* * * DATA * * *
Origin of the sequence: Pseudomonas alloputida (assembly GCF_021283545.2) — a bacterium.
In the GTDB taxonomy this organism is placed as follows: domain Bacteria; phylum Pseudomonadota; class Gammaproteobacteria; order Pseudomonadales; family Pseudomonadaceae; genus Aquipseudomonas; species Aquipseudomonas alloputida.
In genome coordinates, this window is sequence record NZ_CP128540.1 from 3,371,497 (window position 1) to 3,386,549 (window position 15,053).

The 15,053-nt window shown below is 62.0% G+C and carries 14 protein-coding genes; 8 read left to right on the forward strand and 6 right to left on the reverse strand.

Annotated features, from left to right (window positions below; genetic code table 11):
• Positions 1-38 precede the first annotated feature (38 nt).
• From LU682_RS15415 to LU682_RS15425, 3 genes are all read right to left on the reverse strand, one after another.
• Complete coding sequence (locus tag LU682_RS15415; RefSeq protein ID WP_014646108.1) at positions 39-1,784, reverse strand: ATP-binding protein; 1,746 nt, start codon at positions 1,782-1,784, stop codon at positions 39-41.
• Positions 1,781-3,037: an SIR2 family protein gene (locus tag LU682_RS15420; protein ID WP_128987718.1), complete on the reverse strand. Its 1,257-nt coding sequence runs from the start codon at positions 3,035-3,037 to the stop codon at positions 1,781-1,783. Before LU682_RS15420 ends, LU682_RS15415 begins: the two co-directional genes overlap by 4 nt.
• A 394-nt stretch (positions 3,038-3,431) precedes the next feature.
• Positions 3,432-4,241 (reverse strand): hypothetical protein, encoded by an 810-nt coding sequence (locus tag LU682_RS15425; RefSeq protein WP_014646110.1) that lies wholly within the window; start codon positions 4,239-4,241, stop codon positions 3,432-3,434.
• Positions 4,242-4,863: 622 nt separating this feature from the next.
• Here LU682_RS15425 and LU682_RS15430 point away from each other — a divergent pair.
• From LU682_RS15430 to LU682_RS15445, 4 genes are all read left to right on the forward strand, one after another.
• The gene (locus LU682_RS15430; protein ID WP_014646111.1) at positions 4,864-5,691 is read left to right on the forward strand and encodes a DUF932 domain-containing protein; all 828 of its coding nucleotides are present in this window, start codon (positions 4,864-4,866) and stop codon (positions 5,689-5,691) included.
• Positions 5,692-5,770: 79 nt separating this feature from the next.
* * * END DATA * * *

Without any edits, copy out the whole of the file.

Origin of the sequence: Pseudomonas alloputida (assembly GCF_021283545.2) — a bacterium.
In the GTDB taxonomy this organism is placed as follows: domain Bacteria; phylum Pseudomonadota; class Gammaproteobacteria; order Pseudomonadales; family Pseudomonadaceae; genus Aquipseudomonas; species Aquipseudomonas alloputida.
In genome coordinates, this window is sequence record NZ_CP128540.1 from 3,371,497 (window position 1) to 3,386,549 (window position 15,053).

The 15,053-nt window shown below is 62.0% G+C and carries 14 protein-coding genes; 8 read left to right on the forward strand and 6 right to left on the reverse strand.

Annotated features, from left to right (window positions below; genetic code table 11):
• Positions 1-38 precede the first annotated feature (38 nt).
• From LU682_RS15415 to LU682_RS15425, 3 genes are all read right to left on the reverse strand, one after another.
• Complete coding sequence (locus tag LU682_RS15415; RefSeq protein ID WP_014646108.1) at positions 39-1,784, reverse strand: ATP-binding protein; 1,746 nt, start codon at positions 1,782-1,784, stop codon at positions 39-41.
• Positions 1,781-3,037: an SIR2 family protein gene (locus tag LU682_RS15420; protein ID WP_128987718.1), complete on the reverse strand. Its 1,257-nt coding sequence runs from the start codon at positions 3,035-3,037 to the stop codon at positions 1,781-1,783. Before LU682_RS15420 ends, LU682_RS15415 begins: the two co-directional genes overlap by 4 nt.
• A 394-nt stretch (positions 3,038-3,431) precedes the next feature.
• Positions 3,432-4,241 (reverse strand): hypothetical protein, encoded by an 810-nt coding sequence (locus tag LU682_RS15425; RefSeq protein WP_014646110.1) that lies wholly within the window; start codon positions 4,239-4,241, stop codon positions 3,432-3,434.
• Positions 4,242-4,863: 622 nt separating this feature from the next.
• Here LU682_RS15425 and LU682_RS15430 point away from each other — a divergent pair.
• From LU682_RS15430 to LU682_RS15445, 4 genes are all read left to right on the forward strand, one after another.
• The gene (locus LU682_RS15430; protein ID WP_014646111.1) at positions 4,864-5,691 is read left to right on the forward strand and encodes a DUF932 domain-containing protein; all 828 of its coding nucleotides are present in this window, start codon (positions 4,864-4,866) and stop codon (positions 5,689-5,691) included.
• Positions 5,692-5,770: 79 nt separating this feature from the next.